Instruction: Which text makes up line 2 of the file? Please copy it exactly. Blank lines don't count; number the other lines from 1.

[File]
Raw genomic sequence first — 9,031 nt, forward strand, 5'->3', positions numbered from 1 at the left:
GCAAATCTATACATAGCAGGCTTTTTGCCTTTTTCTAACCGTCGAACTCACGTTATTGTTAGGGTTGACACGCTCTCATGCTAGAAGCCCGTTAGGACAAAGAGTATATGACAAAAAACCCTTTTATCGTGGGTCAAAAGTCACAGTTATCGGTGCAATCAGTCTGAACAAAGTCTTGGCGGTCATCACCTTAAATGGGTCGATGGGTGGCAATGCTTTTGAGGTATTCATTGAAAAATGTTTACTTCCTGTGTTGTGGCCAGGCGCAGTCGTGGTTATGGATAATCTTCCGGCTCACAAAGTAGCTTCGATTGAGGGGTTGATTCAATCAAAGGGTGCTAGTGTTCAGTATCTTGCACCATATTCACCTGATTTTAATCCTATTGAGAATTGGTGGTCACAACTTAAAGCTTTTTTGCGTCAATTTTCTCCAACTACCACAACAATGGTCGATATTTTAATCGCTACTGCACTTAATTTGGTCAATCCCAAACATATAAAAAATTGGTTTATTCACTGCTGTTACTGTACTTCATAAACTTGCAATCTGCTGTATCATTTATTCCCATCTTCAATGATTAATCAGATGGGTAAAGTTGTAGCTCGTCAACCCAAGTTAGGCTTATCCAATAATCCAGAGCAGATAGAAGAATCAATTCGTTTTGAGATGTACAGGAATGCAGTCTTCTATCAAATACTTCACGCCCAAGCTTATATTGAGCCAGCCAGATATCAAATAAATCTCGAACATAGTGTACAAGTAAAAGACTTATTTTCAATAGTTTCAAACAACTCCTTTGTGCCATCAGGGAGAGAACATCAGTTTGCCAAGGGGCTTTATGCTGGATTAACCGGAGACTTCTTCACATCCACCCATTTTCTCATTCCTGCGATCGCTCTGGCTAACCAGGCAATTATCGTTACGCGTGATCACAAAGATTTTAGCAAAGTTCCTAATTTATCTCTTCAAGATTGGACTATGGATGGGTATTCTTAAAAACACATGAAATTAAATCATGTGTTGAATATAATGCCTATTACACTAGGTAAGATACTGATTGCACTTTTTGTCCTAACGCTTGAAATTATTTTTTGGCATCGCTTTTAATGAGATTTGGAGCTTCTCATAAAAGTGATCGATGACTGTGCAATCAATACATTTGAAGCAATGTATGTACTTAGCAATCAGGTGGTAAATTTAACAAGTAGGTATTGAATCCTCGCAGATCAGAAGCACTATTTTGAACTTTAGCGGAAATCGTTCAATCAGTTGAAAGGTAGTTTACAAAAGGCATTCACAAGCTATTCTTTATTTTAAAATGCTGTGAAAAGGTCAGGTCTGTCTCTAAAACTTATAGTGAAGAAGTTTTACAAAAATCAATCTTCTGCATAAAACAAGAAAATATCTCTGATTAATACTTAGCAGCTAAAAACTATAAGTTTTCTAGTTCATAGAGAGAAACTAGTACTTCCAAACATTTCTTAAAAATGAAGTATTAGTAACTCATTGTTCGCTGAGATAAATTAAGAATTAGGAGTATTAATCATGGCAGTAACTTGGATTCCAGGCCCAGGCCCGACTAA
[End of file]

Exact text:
GCAAATCTATACATAGCAGGCTTTTTGCCTTTTTCTAACCGTCGAACTCACGTTATTGTTAGGGTTGACACGCTCTCATGCTAGAAGCCCGTTAGGACAAAGAGTATATGACAAAAAACCCTTTTATCGTGGGTCAAAAGTCACAGTTATCGGTGCAATCAGTCTGAACAAAGTCTTGGCGGTCATCACCTTAAATGGGTCGATGGGTGGCAATGCTTTTGAGGTATTCATTGAAAAATGTTTACTTCCTGTGTTGTGGCCAGGCGCAGTCGTGGTTATGGATAATCTTCCGGCTCACAAAGTAGCTTCGATTGAGGGGTTGATTCAATCAAAGGGTGCTAGTGTTCAGTATCTTGCACCATATTCACCTGATTTTAATCCTATTGAGAATTGGTGGTCACAACTTAAAGCTTTTTTGCGTCAATTTTCTCCAACTACCACAACAATGGTCGATATTTTAATCGCTACTGCACTTAATTTGGTCAATCCCAAACATATAAAAAATTGGTTTATTCACTGCTGTTACTGTACTTCATAAACTTGCAATCTGCTGTATCATTTATTCCCATCTTCAATGATTAATCAGATGGGTAAAGTTGTAGCTCGTCAACCCAAGTTAGGCTTATCCAATAATCCAGAGCAGATAGAAGAATCAATTCGTTTTGAGATGTACAGGAATGCAGTCTTCTATCAAATACTTCACGCCCAAGCTTATATTGAGCCAGCCAGATATCAAATAAATCTCGAACATAGTGTACAAGTAAAAGACTTATTTTCAATAGTTTCAAACAACTCCTTTGTGCCATCAGGGAGAGAACATCAGTTTGCCAAGGGGCTTTATGCTGGATTAACCGGAGACTTCTTCACATCCACCCATTTTCTCATTCCTGCGATCGCTCTGGCTAACCAGGCAATTATCGTTACGCGTGATCACAAAGATTTTAGCAAAGTTCCTAATTTATCTCTTCAAGATTGGACTATGGATGGGTATTCTTAAAAACACATGAAATTAAATCATGTGTTGAATATAATGCCTATTACACTAGGTAAGATACTGATTGCACTTTTTGTCCTAACGCTTGAAATTATTTTTTGGCATCGCTTTTAATGAGATTTGGAGCTTCTCATAAAAGTGATCGATGACTGTGCAATCAATACATTTGAAGCAATGTATGTACTTAGCAATCAGGTGGTAAATTTAACAAGTAGGTATTGAATCCTCGCAGATCAGAAGCACTATTTTGAACTTTAGCGGAAATCGTTCAATCAGTTGAAAGGTAGTTTACAAAAGGCATTCACAAGCTATTCTTTATTTTAAAATGCTGTGAAAAGGTCAGGTCTGTCTCTAAAACTTATAGTGAAGAAGTTTTACAAAAATCAATCTTCTGCATAAAACAAGAAAATATCTCTGATTAATACTTAGCAGCTAAAAACTATAAGTTTTCTAGTTCATAGAGAGAAACTAGTACTTCCAAACATTTCTTAAAAATGAAGTATTAGTAACTCATTGTTCGCTGAGATAAATTAAGAATTAGGAGTATTAATCATGGCAGTAACTTGGATTCCAGGCCCAGGCCCGACTAA